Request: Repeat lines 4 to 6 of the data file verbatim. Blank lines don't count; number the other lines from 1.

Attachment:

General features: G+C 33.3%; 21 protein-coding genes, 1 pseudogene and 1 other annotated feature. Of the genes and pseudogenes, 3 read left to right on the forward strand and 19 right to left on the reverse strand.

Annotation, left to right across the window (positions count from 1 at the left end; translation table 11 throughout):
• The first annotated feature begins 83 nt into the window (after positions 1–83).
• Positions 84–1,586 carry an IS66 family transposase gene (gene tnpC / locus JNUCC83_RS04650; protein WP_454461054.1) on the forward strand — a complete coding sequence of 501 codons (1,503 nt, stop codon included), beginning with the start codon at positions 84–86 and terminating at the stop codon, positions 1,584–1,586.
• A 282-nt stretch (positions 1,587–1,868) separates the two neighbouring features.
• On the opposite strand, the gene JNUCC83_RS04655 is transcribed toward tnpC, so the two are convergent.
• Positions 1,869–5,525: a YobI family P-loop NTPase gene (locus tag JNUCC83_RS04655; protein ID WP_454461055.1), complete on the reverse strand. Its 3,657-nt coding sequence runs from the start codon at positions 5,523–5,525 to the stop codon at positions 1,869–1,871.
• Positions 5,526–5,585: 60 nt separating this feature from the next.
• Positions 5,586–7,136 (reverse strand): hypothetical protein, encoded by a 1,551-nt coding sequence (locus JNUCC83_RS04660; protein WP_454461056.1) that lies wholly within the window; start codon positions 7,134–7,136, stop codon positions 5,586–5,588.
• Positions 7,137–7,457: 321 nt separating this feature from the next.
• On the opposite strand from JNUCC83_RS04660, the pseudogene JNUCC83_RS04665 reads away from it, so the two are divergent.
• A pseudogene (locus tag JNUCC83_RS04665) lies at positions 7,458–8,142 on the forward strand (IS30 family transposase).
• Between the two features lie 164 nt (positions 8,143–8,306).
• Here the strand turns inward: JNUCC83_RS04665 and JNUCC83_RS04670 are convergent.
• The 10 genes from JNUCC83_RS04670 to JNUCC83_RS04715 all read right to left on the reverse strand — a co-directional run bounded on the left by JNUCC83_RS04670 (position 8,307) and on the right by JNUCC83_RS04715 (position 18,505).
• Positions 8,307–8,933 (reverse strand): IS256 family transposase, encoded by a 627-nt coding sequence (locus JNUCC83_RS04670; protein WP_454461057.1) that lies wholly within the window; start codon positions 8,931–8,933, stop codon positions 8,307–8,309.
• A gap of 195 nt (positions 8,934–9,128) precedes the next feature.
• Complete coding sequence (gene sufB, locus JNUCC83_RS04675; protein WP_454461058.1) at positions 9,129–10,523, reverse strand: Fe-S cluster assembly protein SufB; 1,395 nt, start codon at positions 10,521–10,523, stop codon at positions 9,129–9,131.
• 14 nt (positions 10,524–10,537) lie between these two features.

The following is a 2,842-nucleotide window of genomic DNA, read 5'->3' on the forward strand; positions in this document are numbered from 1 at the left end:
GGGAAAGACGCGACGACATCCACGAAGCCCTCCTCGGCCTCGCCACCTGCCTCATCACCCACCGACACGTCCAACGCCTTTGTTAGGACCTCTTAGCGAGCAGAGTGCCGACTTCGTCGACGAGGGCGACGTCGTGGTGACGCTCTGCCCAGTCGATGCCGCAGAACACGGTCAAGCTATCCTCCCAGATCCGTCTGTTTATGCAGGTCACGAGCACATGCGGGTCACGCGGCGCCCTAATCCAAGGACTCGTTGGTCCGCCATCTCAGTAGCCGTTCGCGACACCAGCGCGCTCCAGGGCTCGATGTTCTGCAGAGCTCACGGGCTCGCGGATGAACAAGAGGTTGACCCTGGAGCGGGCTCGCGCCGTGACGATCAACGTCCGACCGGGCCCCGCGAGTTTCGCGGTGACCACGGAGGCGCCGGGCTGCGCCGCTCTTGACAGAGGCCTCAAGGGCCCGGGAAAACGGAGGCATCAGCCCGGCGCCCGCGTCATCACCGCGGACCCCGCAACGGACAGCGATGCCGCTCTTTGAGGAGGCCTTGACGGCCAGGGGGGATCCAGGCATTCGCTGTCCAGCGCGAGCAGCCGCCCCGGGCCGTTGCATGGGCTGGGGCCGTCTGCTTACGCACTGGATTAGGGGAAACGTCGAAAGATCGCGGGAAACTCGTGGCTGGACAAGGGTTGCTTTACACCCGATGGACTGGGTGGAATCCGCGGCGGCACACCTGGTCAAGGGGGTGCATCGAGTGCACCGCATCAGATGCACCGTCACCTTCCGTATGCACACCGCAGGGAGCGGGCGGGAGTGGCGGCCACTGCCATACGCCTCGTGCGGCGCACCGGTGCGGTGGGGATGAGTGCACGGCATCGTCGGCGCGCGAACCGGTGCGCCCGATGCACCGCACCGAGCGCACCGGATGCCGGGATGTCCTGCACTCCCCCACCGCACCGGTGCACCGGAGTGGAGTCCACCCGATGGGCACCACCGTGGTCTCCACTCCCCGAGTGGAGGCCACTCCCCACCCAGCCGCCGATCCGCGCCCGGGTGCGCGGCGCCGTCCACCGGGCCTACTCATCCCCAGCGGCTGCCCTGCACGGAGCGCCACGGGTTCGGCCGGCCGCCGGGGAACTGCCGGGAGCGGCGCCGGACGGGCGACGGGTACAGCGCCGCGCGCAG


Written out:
• Positions 84–1,586 carry an IS66 family transposase gene (gene tnpC / locus JNUCC83_RS04650; protein WP_454461054.1) on the forward strand — a complete coding sequence of 501 codons (1,503 nt, stop codon included), beginning with the start codon at positions 84–86 and terminating at the stop codon, positions 1,584–1,586.
• A 282-nt stretch (positions 1,587–1,868) separates the two neighbouring features.
• On the opposite strand, the gene JNUCC83_RS04655 is transcribed toward tnpC, so the two are convergent.